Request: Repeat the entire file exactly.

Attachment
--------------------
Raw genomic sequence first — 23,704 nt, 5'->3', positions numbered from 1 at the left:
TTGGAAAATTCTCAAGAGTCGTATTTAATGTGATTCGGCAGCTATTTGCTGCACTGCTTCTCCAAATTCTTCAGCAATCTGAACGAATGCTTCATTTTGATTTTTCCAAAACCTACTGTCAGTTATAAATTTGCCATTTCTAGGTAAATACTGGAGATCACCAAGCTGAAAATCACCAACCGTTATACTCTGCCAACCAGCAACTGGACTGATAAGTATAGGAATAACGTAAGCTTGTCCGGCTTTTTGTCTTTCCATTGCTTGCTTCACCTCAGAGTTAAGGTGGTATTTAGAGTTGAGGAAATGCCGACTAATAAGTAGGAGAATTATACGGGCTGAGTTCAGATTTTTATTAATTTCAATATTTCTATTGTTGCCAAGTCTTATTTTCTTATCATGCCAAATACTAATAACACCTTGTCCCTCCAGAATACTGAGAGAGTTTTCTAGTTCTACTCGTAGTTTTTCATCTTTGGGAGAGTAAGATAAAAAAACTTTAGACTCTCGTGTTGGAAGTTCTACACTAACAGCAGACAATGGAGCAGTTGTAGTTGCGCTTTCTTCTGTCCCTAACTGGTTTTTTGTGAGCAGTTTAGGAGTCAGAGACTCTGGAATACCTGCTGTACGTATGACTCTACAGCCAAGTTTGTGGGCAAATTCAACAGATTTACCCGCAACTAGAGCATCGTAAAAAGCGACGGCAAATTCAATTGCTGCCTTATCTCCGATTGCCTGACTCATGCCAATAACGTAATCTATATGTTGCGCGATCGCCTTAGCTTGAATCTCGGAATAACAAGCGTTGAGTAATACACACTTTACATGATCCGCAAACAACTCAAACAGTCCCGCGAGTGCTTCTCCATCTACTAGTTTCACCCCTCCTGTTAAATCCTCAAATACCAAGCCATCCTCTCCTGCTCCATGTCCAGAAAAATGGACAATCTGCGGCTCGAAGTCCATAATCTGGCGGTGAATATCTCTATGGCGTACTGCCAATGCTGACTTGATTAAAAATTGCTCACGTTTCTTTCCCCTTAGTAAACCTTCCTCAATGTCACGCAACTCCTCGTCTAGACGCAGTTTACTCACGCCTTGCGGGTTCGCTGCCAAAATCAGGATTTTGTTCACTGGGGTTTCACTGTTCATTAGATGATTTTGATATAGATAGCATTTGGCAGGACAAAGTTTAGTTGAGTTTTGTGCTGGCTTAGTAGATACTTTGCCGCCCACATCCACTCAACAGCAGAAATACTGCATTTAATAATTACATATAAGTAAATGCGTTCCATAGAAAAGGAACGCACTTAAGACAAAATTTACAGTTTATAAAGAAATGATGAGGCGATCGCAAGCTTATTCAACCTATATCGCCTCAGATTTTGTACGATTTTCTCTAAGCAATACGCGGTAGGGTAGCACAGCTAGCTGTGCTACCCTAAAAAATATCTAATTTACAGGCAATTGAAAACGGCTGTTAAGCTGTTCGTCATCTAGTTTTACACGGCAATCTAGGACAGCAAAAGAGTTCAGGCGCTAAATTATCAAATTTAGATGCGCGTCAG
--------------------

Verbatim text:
Raw genomic sequence first — 23,704 nt, 5'->3', positions numbered from 1 at the left:
TTGGAAAATTCTCAAGAGTCGTATTTAATGTGATTCGGCAGCTATTTGCTGCACTGCTTCTCCAAATTCTTCAGCAATCTGAACGAATGCTTCATTTTGATTTTTCCAAAACCTACTGTCAGTTATAAATTTGCCATTTCTAGGTAAATACTGGAGATCACCAAGCTGAAAATCACCAACCGTTATACTCTGCCAACCAGCAACTGGACTGATAAGTATAGGAATAACGTAAGCTTGTCCGGCTTTTTGTCTTTCCATTGCTTGCTTCACCTCAGAGTTAAGGTGGTATTTAGAGTTGAGGAAATGCCGACTAATAAGTAGGAGAATTATACGGGCTGAGTTCAGATTTTTATTAATTTCAATATTTCTATTGTTGCCAAGTCTTATTTTCTTATCATGCCAAATACTAATAACACCTTGTCCCTCCAGAATACTGAGAGAGTTTTCTAGTTCTACTCGTAGTTTTTCATCTTTGGGAGAGTAAGATAAAAAAACTTTAGACTCTCGTGTTGGAAGTTCTACACTAACAGCAGACAATGGAGCAGTTGTAGTTGCGCTTTCTTCTGTCCCTAACTGGTTTTTTGTGAGCAGTTTAGGAGTCAGAGACTCTGGAATACCTGCTGTACGTATGACTCTACAGCCAAGTTTGTGGGCAAATTCAACAGATTTACCCGCAACTAGAGCATCGTAAAAAGCGACGGCAAATTCAATTGCTGCCTTATCTCCGATTGCCTGACTCATGCCAATAACGTAATCTATATGTTGCGCGATCGCCTTAGCTTGAATCTCGGAATAACAAGCGTTGAGTAATACACACTTTACATGATCCGCAAACAACTCAAACAGTCCCGCGAGTGCTTCTCCATCTACTAGTTTCACCCCTCCTGTTAAATCCTCAAATACCAAGCCATCCTCTCCTGCTCCATGTCCAGAAAAATGGACAATCTGCGGCTCGAAGTCCATAATCTGGCGGTGAATATCTCTATGGCGTACTGCCAATGCTGACTTGATTAAAAATTGCTCACGTTTCTTTCCCCTTAGTAAACCTTCCTCAATGTCACGCAACTCCTCGTCTAGACGCAGTTTACTCACGCCTTGCGGGTTCGCTGCCAAAATCAGGATTTTGTTCACTGGGGTTTCACTGTTCATTAGATGATTTTGATATAGATAGCATTTGGCAGGACAAAGTTTAGTTGAGTTTTGTGCTGGCTTAGTAGATACTTTGCCGCCCACATCCACTCAACAGCAGAAATACTGCATTTAATAATTACATATAAGTAAATGCGTTCCATAGAAAAGGAACGCACTTAAGACAAAATTTACAGTTTATAAAGAAATGATGAGGCGATCGCAAGCTTATTCAACCTATATCGCCTCAGATTTTGTACGATTTTCTCTAAGCAATACGCGGTAGGGTAGCACAGCTAGCTGTGCTACCCTAAAAAATATCTAATTTACAGGCAATTGAAAACGGCTGTTAAGCTGTTCGTCATCTAGTTTTACACGGCAATCTAGGACAGCAAAAGAGTTCAGGCGCTAAATTATCAAATTTAGATGCGCGTCAG